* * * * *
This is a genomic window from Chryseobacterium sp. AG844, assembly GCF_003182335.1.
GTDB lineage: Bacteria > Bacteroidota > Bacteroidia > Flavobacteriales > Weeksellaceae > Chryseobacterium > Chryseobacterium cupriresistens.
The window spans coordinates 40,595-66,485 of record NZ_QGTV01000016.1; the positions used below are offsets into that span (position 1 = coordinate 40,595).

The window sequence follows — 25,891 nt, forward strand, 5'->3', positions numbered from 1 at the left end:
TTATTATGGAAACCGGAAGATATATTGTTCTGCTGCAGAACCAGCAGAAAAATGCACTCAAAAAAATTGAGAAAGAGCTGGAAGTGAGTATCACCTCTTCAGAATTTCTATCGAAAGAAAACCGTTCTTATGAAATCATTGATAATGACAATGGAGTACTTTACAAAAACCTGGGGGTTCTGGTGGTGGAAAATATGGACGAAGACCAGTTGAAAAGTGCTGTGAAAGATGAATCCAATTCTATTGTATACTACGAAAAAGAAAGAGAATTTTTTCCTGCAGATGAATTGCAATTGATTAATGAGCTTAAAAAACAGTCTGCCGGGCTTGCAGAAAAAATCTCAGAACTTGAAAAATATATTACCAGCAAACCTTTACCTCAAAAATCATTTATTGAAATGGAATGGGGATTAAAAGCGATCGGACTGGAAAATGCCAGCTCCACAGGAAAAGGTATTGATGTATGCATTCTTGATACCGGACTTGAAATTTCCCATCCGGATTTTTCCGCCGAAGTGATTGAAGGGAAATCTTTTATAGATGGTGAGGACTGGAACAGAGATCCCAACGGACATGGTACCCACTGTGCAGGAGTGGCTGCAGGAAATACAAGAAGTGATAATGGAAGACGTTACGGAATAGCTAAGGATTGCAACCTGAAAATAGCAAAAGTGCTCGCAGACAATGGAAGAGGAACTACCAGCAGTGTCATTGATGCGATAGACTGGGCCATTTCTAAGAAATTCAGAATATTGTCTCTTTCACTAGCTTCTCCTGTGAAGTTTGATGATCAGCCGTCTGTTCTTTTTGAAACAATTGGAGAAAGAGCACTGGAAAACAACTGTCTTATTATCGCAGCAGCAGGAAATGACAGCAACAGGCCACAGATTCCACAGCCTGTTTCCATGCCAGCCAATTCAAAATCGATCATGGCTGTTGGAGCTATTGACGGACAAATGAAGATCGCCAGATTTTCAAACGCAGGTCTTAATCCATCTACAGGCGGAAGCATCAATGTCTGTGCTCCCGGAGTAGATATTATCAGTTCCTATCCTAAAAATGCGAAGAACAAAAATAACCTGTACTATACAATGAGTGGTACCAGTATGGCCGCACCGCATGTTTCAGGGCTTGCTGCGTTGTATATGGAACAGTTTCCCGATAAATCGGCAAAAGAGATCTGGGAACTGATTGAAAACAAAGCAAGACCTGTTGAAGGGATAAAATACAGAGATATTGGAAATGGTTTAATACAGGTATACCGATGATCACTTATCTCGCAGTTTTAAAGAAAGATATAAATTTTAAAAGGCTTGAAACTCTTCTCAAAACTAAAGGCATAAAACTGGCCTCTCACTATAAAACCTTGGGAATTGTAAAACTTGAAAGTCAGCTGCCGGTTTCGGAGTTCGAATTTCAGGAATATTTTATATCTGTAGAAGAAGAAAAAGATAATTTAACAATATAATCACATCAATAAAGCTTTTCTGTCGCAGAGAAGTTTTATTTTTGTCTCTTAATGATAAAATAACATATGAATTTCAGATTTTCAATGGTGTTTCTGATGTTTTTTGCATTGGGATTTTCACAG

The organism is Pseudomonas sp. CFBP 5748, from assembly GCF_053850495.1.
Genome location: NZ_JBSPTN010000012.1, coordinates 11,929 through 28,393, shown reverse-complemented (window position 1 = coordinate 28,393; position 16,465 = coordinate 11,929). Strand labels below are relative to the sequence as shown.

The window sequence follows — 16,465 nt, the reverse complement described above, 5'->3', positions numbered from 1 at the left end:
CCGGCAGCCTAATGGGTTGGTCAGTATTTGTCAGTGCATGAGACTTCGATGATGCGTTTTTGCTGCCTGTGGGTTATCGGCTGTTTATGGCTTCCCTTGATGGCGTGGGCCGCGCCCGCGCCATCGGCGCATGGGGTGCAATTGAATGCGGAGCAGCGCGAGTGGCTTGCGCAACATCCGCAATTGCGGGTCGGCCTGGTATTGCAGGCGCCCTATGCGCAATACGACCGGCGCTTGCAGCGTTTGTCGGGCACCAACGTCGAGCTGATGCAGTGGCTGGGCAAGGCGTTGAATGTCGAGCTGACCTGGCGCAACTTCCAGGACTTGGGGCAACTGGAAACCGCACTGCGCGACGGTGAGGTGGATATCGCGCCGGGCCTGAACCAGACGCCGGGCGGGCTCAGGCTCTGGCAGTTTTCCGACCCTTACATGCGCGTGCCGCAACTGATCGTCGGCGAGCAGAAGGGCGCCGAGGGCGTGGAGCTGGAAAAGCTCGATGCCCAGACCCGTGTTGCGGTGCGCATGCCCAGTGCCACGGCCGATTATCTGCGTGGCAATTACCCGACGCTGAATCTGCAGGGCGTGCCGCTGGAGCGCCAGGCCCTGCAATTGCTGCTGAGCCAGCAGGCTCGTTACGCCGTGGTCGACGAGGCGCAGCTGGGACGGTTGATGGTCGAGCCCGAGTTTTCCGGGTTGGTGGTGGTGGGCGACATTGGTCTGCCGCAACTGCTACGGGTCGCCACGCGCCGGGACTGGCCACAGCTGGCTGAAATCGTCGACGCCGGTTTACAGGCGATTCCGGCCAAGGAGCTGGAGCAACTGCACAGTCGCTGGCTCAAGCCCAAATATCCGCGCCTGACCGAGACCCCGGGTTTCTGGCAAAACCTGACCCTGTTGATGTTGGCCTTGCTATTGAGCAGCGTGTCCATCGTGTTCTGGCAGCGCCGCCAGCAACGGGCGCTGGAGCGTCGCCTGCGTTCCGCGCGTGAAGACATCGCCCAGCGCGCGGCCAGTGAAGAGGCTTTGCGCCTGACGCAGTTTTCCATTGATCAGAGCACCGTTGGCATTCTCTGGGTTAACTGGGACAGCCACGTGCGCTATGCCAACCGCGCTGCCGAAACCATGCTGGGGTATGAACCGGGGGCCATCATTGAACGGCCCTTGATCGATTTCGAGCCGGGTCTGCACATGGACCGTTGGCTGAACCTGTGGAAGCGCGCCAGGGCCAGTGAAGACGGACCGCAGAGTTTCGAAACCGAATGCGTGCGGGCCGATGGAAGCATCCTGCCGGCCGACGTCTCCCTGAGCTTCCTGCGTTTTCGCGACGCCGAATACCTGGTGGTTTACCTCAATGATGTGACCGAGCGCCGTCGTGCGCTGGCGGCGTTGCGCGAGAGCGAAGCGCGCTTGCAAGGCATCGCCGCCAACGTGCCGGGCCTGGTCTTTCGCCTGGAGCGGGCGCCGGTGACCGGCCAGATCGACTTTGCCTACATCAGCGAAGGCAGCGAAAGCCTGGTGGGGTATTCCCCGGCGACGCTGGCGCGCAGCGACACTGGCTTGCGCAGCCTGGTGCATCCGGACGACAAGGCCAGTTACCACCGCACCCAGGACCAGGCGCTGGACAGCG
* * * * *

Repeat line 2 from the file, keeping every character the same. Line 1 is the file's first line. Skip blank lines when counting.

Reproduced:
GTDB lineage: Bacteria > Bacteroidota > Bacteroidia > Flavobacteriales > Weeksellaceae > Chryseobacterium > Chryseobacterium cupriresistens.